ROME (Reuters) - U.S. Defense Secretary Jim Mattis said on Sunday it was too early to tell whether a diplomatic detente between the two Koreas at the Winter Olympics would lead to results, but the move had not driven a wedge between Washington and Seoul.
North Korean leader Kim Jong Un invited South Korean President Moon Jae-in for talks in Pyongyang, setting the stage for the first meeting of Korean leaders in more than 10 years.
Any meeting would represent a diplomatic coup for Moon, who swept to power last year on a policy of engaging more with the reclusive North and has pushed for a diplomatic solution to the standoff over North Korea’s nuclear and missile program.
Washington has pursued a strategy of exerting maximum pressure on Pyongyang through tough sanctions and harsh rhetoric, demanding it give up its pursuit of nuclear weapons first for any dialogue to occur.
“It is too early to say if ... using the Olympics in a way to reduce tensions, if that is going to have any traction once the Olympics are over, we can’t say right now,” Mattis said.
“In the midst of all this, he ran a military parade that highlighted his ballistic missiles. That is a very strange time, if in fact he is trying to show a warming,” Mattis said, referring to Kim Jong Un.
Mattis will meet his Italian counterpart in Rome and will attend a counter-Islamic State meeting.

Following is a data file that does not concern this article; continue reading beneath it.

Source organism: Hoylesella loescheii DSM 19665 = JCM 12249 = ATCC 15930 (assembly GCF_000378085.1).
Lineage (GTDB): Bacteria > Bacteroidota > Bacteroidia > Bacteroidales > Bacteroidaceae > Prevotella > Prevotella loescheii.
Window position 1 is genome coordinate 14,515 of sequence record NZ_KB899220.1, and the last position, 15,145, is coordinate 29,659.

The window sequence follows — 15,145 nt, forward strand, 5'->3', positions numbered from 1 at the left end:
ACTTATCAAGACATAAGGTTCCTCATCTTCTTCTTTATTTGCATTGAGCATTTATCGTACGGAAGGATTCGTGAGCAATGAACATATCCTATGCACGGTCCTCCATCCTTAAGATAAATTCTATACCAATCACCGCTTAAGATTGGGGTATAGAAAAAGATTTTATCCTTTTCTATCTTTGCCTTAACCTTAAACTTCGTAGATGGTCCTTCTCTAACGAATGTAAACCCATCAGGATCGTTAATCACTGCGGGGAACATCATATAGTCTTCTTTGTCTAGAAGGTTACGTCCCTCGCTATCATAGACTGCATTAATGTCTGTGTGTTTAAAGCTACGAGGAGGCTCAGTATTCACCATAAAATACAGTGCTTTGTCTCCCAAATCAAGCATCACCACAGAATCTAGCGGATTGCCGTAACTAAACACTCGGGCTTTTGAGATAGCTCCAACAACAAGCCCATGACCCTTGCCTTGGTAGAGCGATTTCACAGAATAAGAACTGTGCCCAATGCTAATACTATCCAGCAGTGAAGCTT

Pyongyang conducted its largest nuclear test last year and in November tested its most advanced intercontinental ballistic missile that experts said has the range to reach anywhere in the United States.
U.S. President Donald Trump and the North Korean leadership traded insults and threats of nuclear war as tensions rose, with Trump repeatedly dismissing the prospect or value of talks with North Korea.
“On a political level in Seoul, there is no wedge that can be driven between us by North Korea,” Mattis said, echoing comments made by U.S. Vice President Mike Pence.
Pence, who was in South Korea for the Olympics, has said the United States and South Korea were closely aligned in their approach to dealing with North Korea.
A visit by Moon to the North would enable the first summit between leaders from the two Koreas since 2007, and would mark only the third inter-Korean summit to take place.
Reporting by Idrees Ali, editing by David Evans